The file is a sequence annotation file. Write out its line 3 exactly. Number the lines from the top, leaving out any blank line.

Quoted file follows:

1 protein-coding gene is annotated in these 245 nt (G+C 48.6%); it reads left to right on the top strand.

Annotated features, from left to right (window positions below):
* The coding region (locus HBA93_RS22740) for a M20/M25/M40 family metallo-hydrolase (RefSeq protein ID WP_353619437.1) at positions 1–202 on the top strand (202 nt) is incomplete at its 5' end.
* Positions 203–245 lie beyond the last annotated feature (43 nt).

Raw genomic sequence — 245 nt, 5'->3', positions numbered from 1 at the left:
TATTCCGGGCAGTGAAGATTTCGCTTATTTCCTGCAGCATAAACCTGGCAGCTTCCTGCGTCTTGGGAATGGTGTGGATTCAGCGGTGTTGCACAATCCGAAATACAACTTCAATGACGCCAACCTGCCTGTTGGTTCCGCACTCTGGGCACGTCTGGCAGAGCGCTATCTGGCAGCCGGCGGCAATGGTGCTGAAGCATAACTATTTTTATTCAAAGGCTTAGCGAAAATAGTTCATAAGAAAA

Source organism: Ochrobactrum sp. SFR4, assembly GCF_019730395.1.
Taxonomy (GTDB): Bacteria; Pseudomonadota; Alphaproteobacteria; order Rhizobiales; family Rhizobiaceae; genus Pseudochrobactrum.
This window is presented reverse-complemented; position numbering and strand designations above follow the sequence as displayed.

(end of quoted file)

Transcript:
* The coding region (locus HBA93_RS22740) for a M20/M25/M40 family metallo-hydrolase (RefSeq protein ID WP_353619437.1) at positions 1–202 on the top strand (202 nt) is incomplete at its 5' end.